Next week, on April 17, Indonesia goes to the polls. Next month, Australia will do the same. We will again need to think about Indonesia. In the Indonesian presidential election, the odds favour the incumbent, Joko Widodo, known as Jokowi, over his opponent the controversial former General Prabowo Subianto, who is running against Jokowi for the second time.
This election takes place as a new generation of leaders emerges which has been nurtured politically since the fall of President Suharto. These figures include Prabowo’s running mate, the billionaire businessman Sandiaga Uno, and some young governors and mayors.
If Jokowi wins, he will not be the neophyte of five years ago, grappling with the byzantine practices of the Jakarta political class. As a quintessential politician, he will be guided by the currents of the time – as he showed with his determination to execute Chan and Sukumaran and with his hands-off approach to the blasphemy case against his former protege and Governor of Jakarta, Basuki Tjahaja Purnama (Ahok). But he will be less cautious in his internal political dealings and may be more prepared to take risks.
Economic policy probably won’t change much. He will continue to emphasise as priorities infrastructure growth and education, skills and productivity. On economic reform generally, he will be impeded by the continuing power of vested interests and lack of fiscal space. Overall growth will probably chug along at about 5 per cent.
But though long-term forecasts on Indonesian growth, for example that Indonesia will the fourth biggest economy in PPP terms by 2040, may not be borne out precisely, they should not be too wide of the mark. This means that in two decades the Indonesian economy could be roughly the same size as Japan’s.
Political Islam will continue to be a force which Indonesian leaders ignore at their peril. This is why Jokowi abandoned Ahok, and why he chose as his running mate the elderly conservative cleric Ma’ruf Amin. Jokowi has never focused much on external issues beyond economic questions. But irrespective of his personal interests, his government will have to think hard about China.
Indonesia’s approach to China is different from ours. It is less concerned about alleged security threats from China and formally favours strategic equidistance between the United States and China. It is more worried about Chinese economic penetration in Indonesia derogating from its sovereignty and the presence of Chinese labour – views which are linked to historic ethnic tensions in the country.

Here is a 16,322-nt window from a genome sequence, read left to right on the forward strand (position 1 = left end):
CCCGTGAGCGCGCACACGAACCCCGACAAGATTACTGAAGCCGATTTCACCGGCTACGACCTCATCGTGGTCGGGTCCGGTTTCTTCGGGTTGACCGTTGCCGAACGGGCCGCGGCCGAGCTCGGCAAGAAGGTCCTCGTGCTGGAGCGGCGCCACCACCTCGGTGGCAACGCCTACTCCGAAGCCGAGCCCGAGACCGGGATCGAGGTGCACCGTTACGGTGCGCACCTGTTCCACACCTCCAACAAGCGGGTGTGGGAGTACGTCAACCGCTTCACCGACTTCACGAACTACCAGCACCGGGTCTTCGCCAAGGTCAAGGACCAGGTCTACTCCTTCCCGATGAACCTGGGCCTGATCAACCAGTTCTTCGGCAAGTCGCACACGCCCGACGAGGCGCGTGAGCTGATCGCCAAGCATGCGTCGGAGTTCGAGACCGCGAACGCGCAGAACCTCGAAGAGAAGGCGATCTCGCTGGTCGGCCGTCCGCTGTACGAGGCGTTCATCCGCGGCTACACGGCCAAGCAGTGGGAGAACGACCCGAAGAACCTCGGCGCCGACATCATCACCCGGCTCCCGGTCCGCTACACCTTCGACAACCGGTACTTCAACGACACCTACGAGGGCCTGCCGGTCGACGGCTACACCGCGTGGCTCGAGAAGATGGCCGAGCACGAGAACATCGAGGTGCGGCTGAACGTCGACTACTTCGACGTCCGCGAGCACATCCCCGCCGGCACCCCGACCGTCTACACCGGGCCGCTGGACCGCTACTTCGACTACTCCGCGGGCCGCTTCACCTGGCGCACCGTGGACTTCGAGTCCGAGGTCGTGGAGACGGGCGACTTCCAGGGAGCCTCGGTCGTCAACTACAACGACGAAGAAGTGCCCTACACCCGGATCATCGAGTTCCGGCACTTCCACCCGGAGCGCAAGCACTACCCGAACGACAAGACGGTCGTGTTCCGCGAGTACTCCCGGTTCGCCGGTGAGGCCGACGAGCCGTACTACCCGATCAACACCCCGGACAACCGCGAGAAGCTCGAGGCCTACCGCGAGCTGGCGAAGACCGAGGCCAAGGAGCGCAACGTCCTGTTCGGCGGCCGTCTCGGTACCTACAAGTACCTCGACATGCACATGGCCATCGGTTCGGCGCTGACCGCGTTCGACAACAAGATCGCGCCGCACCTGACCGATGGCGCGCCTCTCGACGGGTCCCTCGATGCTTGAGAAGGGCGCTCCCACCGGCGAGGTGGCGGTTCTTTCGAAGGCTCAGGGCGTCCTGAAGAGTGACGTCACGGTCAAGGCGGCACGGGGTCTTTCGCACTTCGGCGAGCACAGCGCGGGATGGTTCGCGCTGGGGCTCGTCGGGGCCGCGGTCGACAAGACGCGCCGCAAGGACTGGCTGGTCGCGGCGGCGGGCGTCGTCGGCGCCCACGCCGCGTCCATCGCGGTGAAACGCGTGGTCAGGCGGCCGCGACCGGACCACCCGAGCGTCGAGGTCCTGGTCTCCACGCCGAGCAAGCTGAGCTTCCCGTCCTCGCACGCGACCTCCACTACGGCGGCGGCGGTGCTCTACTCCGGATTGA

If against the odds Prabowo wins, an unhappy fact that the world is getting used to problematic leaders might blunt the shock. There will also be certain constants shaping our policy towards Indonesia, for example our economic relations; our common security interests; and the role of Islam.
But problems would arise from Prabowo’s unpredictability. He is a political chameleon with few principles. For Western countries, particularly Australia, his questionable human rights record would be an issue in receiving him. After the election in both countries, Australia should focus on several things.
First, the officials currently managing Indonesia policy are very good at their jobs. But the personal relationship at the top is crucial, as Paul Keating showed with President Suharto, John Howard in his latter years as Prime Minister with President Yudoyono, and Malcolm Turnbull with Jokowi.
Second, if we are effectively to further our interests, we have to keep our dealings with Indonesia on an even keel. We should not make avoidable mistakes, such as the cattle ban or the Jerusalem episode, which interrupt the flow of the relationship.
Third, we need to embrace the emerging leadership of Indonesia which is likely to be less Jakarta-centric than before. Our widened representation in Indonesia, including offices in Bali, Surabaya and Makassar, will help.
Fourth, having at last concluded an Economic Partnership Agreement, we cannot impede its ratification process, as Labor suggests it might.
Fifth, we should also take two pages out of the book on our relations with India.
As espoused by Labor, we need an examination of economic opportunities in Indonesia akin to that undertaken in the report on India concluded last year by former DFAT secretary Peter Varghese. We should also put in place a well-funded science, technology and innovation program like the Australia-India Joint Research Fund. The program highlights the excellence of Australian research, we learn from it, and in the education sector it balances our thirst for earning income from foreign students’ fees.
Sixth, we will doubtless continue to co-operate successfully with Indonesia on Islamist terrorism. But we could show prudent pragmatism by better engaging the more radical side of political Islam in Indonesia, including by developing programs to bring its leadership to Australia.
Seventh, we deal effectively with Indonesia on security issues. But in an era of increased global and regional uncertainty, the perspectives of our biggest neighbour on regional change assumes more importance.
And lastly, it is also time yet again to press for a long-term effort to educate the Australian public about Indonesia. When only 24 per cent of Australians realise Indonesia is a democracy and when 30 per cent of Australians think Bali is an independent state, we have a problem.
John McCarthy is a former ambassador to Indonesia, the United States and Japan, and former high commissioner to India.